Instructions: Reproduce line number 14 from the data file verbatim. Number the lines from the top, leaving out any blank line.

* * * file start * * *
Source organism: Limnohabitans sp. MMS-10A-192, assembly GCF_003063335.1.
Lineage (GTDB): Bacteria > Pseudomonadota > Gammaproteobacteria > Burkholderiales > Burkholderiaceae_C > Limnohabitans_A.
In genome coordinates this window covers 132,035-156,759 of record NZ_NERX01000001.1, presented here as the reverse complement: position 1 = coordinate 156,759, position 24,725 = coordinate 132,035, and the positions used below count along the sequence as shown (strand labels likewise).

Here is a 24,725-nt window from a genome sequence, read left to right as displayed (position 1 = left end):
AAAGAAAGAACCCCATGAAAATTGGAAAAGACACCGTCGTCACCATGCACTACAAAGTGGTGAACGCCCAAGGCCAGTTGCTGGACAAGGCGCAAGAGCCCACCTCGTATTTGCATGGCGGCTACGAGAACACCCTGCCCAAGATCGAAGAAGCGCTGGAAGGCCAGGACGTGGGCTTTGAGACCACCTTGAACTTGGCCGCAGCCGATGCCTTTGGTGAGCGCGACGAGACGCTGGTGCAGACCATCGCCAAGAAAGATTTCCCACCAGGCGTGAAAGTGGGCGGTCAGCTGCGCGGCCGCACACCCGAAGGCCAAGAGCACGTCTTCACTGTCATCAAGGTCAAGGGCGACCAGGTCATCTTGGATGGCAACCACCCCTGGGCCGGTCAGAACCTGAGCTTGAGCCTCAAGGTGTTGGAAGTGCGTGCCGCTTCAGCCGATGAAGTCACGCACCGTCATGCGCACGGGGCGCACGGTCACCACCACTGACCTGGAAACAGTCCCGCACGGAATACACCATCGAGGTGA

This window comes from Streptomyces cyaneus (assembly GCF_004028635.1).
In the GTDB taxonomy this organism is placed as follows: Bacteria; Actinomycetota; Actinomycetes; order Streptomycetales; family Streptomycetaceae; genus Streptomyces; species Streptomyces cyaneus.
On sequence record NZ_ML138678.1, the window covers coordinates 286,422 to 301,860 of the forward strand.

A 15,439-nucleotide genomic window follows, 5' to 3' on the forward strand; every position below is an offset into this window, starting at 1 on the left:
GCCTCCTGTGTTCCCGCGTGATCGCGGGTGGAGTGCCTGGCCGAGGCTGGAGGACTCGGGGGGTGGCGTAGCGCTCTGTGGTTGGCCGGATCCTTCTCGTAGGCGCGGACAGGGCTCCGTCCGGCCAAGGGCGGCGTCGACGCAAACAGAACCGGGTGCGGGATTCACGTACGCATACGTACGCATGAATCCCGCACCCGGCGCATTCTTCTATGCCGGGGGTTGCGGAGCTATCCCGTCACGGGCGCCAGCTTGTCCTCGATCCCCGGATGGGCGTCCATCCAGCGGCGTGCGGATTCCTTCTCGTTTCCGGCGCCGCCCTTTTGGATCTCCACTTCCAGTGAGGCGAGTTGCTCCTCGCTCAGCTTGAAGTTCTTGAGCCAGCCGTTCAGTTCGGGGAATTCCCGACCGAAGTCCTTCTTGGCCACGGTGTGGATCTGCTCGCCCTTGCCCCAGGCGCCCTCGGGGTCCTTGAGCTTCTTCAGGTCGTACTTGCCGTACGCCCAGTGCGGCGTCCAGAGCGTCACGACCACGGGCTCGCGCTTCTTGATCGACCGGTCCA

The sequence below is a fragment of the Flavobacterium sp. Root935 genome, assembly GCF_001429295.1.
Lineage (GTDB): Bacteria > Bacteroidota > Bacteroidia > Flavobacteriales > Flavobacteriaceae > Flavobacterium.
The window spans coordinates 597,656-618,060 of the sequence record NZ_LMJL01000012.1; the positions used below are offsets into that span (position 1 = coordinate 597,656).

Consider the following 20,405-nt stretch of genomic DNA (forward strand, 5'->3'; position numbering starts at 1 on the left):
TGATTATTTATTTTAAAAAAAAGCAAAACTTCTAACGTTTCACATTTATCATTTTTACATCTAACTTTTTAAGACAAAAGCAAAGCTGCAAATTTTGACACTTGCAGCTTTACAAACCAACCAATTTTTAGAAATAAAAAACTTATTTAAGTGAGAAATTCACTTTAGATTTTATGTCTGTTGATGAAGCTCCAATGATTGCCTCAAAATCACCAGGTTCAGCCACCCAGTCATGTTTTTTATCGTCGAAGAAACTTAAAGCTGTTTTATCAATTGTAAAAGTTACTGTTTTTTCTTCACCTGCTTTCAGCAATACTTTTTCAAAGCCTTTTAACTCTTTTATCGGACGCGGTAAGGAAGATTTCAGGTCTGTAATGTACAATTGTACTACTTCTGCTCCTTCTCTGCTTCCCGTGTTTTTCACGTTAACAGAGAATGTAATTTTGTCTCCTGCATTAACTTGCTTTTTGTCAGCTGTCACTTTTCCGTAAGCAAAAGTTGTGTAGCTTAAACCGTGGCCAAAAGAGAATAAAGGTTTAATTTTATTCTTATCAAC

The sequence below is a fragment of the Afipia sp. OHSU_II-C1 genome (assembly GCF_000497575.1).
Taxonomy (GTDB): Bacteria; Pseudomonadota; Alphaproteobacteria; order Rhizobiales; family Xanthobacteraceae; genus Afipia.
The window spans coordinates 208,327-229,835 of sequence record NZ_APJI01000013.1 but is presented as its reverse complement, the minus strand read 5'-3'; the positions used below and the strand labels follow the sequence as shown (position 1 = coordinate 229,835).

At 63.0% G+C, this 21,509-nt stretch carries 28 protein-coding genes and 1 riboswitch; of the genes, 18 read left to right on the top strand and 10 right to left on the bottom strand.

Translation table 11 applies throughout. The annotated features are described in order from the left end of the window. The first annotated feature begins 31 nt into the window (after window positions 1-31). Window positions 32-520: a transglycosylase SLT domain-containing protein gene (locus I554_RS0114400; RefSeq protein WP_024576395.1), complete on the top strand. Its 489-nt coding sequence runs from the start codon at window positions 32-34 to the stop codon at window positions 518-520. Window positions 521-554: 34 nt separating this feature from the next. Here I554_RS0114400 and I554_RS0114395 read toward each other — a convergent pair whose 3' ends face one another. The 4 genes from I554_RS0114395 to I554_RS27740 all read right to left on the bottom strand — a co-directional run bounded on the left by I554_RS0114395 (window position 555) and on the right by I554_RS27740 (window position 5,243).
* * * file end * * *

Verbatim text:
Consider the following 20,405-nt stretch of genomic DNA (forward strand, 5'->3'; position numbering starts at 1 on the left):